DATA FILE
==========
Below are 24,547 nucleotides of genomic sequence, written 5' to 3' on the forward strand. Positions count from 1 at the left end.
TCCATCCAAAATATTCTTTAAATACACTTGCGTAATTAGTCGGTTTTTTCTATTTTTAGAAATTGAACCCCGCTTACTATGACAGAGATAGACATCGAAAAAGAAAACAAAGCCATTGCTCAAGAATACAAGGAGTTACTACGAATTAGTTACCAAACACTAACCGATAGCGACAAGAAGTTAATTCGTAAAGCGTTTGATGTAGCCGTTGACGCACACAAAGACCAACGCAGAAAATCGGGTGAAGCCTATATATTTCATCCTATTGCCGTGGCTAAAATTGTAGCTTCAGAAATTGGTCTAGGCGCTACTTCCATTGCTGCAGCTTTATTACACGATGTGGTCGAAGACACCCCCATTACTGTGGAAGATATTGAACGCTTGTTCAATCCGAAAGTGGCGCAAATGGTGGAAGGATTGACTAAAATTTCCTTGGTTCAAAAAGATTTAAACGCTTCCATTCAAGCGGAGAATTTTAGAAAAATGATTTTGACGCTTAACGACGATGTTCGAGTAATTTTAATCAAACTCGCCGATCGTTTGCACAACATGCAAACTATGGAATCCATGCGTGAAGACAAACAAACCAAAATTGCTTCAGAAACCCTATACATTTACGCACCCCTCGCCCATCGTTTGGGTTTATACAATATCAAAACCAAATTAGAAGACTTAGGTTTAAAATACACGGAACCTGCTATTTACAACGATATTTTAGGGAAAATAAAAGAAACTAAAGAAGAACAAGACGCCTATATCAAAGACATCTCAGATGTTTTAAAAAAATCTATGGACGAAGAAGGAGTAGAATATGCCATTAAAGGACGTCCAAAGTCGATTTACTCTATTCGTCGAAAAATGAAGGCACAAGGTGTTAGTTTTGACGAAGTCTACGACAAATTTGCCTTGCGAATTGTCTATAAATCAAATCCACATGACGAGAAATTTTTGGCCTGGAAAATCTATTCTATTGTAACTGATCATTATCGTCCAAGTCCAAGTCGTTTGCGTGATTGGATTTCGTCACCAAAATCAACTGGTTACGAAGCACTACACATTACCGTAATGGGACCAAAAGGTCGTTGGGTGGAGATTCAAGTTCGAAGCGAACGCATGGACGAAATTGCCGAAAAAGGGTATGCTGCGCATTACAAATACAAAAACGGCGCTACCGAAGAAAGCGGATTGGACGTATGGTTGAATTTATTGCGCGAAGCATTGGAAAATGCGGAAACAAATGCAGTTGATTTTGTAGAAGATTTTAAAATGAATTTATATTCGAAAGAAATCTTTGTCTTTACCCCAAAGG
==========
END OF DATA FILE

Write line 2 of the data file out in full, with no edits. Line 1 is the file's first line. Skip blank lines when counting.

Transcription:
TCCATCCAAAATATTCTTTAAATACACTTGCGTAATTAGTCGGTTTTTTCTATTTTTAGAAATTGAACCCCGCTTACTATGACAGAGATAGACATCGAAAAAGAAAACAAAGCCATTGCTCAAGAATACAAGGAGTTACTACGAATTAGTTACCAAACACTAACCGATAGCGACAAGAAGTTAATTCGTAAAGCGTTTGATGTAGCCGTTGACGCACACAAAGACCAACGCAGAAAATCGGGTGAAGCCTATATATTTCATCCTATTGCCGTGGCTAAAATTGTAGCTTCAGAAATTGGTCTAGGCGCTACTTCCATTGCTGCAGCTTTATTACACGATGTGGTCGAAGACACCCCCATTACTGTGGAAGATATTGAACGCTTGTTCAATCCGAAAGTGGCGCAAATGGTGGAAGGATTGACTAAAATTTCCTTGGTTCAAAAAGATTTAAACGCTTCCATTCAAGCGGAGAATTTTAGAAAAATGATTTTGACGCTTAACGACGATGTTCGAGTAATTTTAATCAAACTCGCCGATCGTTTGCACAACATGCAAACTATGGAATCCATGCGTGAAGACAAACAAACCAAAATTGCTTCAGAAACCCTATACATTTACGCACCCCTCGCCCATCGTTTGGGTTTATACAATATCAAAACCAAATTAGAAGACTTAGGTTTAAAATACACGGAACCTGCTATTTACAACGATATTTTAGGGAAAATAAAAGAAACTAAAGAAGAACAAGACGCCTATATCAAAGACATCTCAGATGTTTTAAAAAAATCTATGGACGAAGAAGGAGTAGAATATGCCATTAAAGGACGTCCAAAGTCGATTTACTCTATTCGTCGAAAAATGAAGGCACAAGGTGTTAGTTTTGACGAAGTCTACGACAAATTTGCCTTGCGAATTGTCTATAAATCAAATCCACATGACGAGAAATTTTTGGCCTGGAAAATCTATTCTATTGTAACTGATCATTATCGTCCAAGTCCAAGTCGTTTGCGTGATTGGATTTCGTCACCAAAATCAACTGGTTACGAAGCACTACACATTACCGTAATGGGACCAAAAGGTCGTTGGGTGGAGATTCAAGTTCGAAGCGAACGCATGGACGAAATTGCCGAAAAAGGGTATGCTGCGCATTACAAATACAAAAACGGCGCTACCGAAGAAAGCGGATTGGACGTATGGTTGAATTTATTGCGCGAAGCATTGGAAAATGCGGAAACAAATGCAGTTGATTTTGTAGAAGATTTTAAAATGAATTTATATTCGAAAGAAATCTTTGTCTTTACCCCAAAGG